• 1 In the case at bar, George Marsala testified that 3 G's stops were scattered throughout Rockford and Winnebago County, and that Higgins picked up waste material at these same stops during the time she operated the routes, although she eventually lost a few of the accounts. Although M.I.G. never established by direct evidence that its dump site was within 50 miles of 3 G's entire route, the court could take judicial notice that no place in Winnebago County is over 50 miles from Bonus Township in Boone County where plaintiff's dump site was located. (Cribbs v. Daily (1966), 67 Ill. App.2d 441, 445.) Accordingly, we do not find that the trial court's finding as to 3 G's liability for breach of its contract with M.I.G. was against the manifest weight of the evidence.
We now address M.I.G.'s appeal. It asserts that Higgins was a successor in interest of the 3 G's disposal service. It argues that because 3 G's sold its entire business, it also must have sold its obligations to plaintiff including the obligation to dump at plaintiff's dump site. It concludes that when the 3 G's partnership repossessed the assets, the customer lists and the good will it once again became liable on the contract, and also succeeded to the obligations and liabilities sustained by Higgins.
• 2 Whether Higgins succeeded to the dumping obligations of 3 G's depends on the facts. The decision of the trial court will not be reversed unless the decision was clearly an abuse of its discretion. (John J. Calnan Co. v. Talsma Builders, Inc. (1977), 67 Ill.2d 213.) It is clear that a purchaser of business assets assumes the obligations of its predecessor only where "there is an agreement express or implied, to assume the company's debts and obligations." (Alexander v. State Savings Bank & Trust Co. (1935), 281 Ill. App. 88, 96, quoting 15 Fletcher, Cyclopedia Corporations § 7122 (1973); Johnson v. Marshall & Huschart Machinery Co. (1978), 66 Ill. App.3d 766.) The purchaser may otherwise be held liable for the seller's debts and obligations only in these three recognized exceptions: (1) where there has been a consolidation or merger; (2) the purchaser is merely a continuation of the seller; or (3) where the transaction is for the fraudulent purpose of escaping liability for the seller's obligations. Hernandez v. Johnson Press Corp. (1979), 70 Ill. App.3d 664, 667.
In the case at bar, there was no clear evidence that Higgins was informed of the contract between plaintiff and 3 G's. Marsala testified he thought he told Higgins, but he could not recall if he did or didn't. The fact that Marsala continued to work for Higgins or even that Higgins knew that 3 G's ordinarily dumped at M.I.G.'s site is insufficient to enable us to find that Higgins was aware of the contractual obligation owed by 3 G's to M.I.G. The effect of the sales agreement and the relationship between 3 G's and Higgins does not amount to a consolidation, merger or a continuation of 3 G's. Each of the parties retained their separate identities; none of the three partners comprising 3 G's had any interest in the management of Higgins' Circle H operation, and, although the trucks still had the name "3 G's" painted on them, Higgins' billing functions were performed under the Circle H name. Nor does it appear 3 G's fraudulently sought to avoid its obligation to M.I.G. since 3 G's performed, albeit only partially, on the contract until the time it entered the sales agreement with Higgins. 3 G's offered to resume the contract upon Higgins' default in July of 1977 if M.I.G. would provide adequate facilities and roadways. This offer was neither accepted nor rejected by M.I.G. It therefore appears Higgins did not know of the contractual obligation and did not expressly or impliedly agree to assume 3 G's obligation to dump at M.I.G.'s site. Therefore, the decision of the trial court to hold only 3 G's liable for breach of the contract was not against the manifest weight of the evidence. The sales agreement was clearly in the nature of a secured transaction, and 3 G's specifically reserved to itself "all of the rights and remedies of the secured party under the UCC (Ill. Rev. Stat., ch. 26)." (Ill. Rev. Stat. 1979, ch. 26, par. 9-101 et seq.) Given this, it is apparent that the 3 G's partnership was not dissolved upon execution of the sales agreement with Higgins, and that 3 G's remained liable to perform its contract with M.I.G., either by itself or by agreement with Higgins.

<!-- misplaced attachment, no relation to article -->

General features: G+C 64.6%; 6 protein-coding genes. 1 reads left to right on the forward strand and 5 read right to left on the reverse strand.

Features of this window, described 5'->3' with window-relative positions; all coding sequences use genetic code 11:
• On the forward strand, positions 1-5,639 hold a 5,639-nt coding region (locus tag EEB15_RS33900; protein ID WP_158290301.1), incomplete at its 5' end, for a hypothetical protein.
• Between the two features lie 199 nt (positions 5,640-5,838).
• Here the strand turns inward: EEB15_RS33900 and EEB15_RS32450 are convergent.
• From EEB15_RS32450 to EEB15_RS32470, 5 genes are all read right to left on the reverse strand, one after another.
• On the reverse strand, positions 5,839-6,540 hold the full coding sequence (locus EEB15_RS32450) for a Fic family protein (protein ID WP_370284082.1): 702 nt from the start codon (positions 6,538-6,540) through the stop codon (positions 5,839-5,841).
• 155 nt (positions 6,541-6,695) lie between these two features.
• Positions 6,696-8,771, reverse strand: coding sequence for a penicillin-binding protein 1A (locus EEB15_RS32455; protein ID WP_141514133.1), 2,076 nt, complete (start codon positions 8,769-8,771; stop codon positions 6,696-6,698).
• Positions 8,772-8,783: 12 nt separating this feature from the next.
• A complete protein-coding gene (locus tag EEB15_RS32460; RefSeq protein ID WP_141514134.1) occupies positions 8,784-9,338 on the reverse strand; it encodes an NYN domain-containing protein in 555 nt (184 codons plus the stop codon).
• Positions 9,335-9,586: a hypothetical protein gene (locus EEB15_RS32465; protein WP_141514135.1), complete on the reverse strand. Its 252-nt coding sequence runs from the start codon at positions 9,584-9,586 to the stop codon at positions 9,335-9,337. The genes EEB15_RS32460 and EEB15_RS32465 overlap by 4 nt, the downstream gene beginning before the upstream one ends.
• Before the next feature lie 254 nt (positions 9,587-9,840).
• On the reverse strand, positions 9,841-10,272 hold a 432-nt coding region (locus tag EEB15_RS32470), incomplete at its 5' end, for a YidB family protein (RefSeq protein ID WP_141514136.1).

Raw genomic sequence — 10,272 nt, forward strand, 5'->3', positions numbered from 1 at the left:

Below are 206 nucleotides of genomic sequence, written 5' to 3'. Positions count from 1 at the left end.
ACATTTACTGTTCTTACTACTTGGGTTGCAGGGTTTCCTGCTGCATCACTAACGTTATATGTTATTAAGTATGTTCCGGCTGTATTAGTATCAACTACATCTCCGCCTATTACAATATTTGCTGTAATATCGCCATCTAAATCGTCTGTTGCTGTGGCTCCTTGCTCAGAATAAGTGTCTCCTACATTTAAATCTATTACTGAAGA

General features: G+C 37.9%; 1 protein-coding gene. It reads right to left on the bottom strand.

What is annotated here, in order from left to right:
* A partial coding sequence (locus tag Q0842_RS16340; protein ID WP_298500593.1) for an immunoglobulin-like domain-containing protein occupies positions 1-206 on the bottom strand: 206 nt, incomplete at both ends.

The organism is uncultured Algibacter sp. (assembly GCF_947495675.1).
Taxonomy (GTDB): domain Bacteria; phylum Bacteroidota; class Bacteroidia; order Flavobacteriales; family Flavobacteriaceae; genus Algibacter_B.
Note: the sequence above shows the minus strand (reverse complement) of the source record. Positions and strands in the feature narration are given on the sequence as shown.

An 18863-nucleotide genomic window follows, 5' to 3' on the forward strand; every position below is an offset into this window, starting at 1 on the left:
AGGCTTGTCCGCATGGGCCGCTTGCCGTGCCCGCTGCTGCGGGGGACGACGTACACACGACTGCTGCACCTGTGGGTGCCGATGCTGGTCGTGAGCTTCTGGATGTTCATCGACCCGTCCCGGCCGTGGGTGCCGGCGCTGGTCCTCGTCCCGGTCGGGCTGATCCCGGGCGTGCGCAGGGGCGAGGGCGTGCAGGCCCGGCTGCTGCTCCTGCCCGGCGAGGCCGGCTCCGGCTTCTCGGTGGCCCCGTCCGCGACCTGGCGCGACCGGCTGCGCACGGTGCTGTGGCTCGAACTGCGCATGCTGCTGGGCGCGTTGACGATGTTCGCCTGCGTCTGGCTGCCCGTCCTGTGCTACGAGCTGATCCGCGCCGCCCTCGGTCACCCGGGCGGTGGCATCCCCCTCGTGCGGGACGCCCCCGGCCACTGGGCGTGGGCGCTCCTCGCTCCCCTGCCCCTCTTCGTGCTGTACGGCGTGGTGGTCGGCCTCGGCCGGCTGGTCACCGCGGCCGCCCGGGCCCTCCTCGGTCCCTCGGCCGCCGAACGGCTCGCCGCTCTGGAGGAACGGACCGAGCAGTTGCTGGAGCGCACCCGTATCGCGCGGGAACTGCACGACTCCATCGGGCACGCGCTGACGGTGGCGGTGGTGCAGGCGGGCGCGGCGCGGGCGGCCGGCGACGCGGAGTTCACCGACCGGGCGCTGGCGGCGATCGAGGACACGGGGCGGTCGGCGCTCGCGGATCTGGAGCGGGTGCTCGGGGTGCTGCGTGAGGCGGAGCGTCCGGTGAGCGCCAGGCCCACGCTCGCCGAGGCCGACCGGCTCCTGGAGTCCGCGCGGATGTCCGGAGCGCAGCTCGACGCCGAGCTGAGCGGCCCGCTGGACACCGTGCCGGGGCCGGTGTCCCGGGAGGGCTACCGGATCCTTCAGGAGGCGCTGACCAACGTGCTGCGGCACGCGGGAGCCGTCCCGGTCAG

• 3, 4 Finally, we turn to the liquidated damages clause of the contract between plaintiff and 3 G's. A liquidated damages clause will be given effect if actual damages are difficult to ascertain and a liquidated damages provision is a reasonable estimate of damages which would actually result from breach of a contract. (Hayden v. Keepper-Nagel, Inc. (1978), 62 Ill. App.3d 828.) At the outset, plaintiff asserts that 3 G's waived any consideration of the enforceability of the liquidated damages clause by failing to raise it as an affirmative defense, and that the trial court erred initially in this respect by sua sponte raising the enforceability of the liquidated damages clause, and secondly, in failing to award damages pursuant thereto. In support of its assertion, M.I.G. cites Lu-MiNus Signs, Inc. v. Jefferson Shoe Stores, Inc. (1930), 257 Ill. App. 150 and section 43(4) of the Civil Practice Act (Ill. Rev. Stat. 1979, ch. 110, par. 43(4)). Section 43(4) states:
"The facts constituting any affirmative defense, such as payment, release, satisfaction, discharge, license, fraud, duress, estoppel, laches, statute of frauds, illegality, that an instrument or transaction is either void or voidable in point of law, or cannot be recovered upon by reason of any statute or by reason of non-delivery, want or failure of consideration in whole or in part, and any defense which by other affirmative matter seeks to avoid the legal effect of or defeat the cause of action set forth in the complaint, counterclaim, or third-party complaint, in whole or in part, and any ground or defense, whether affirmative ...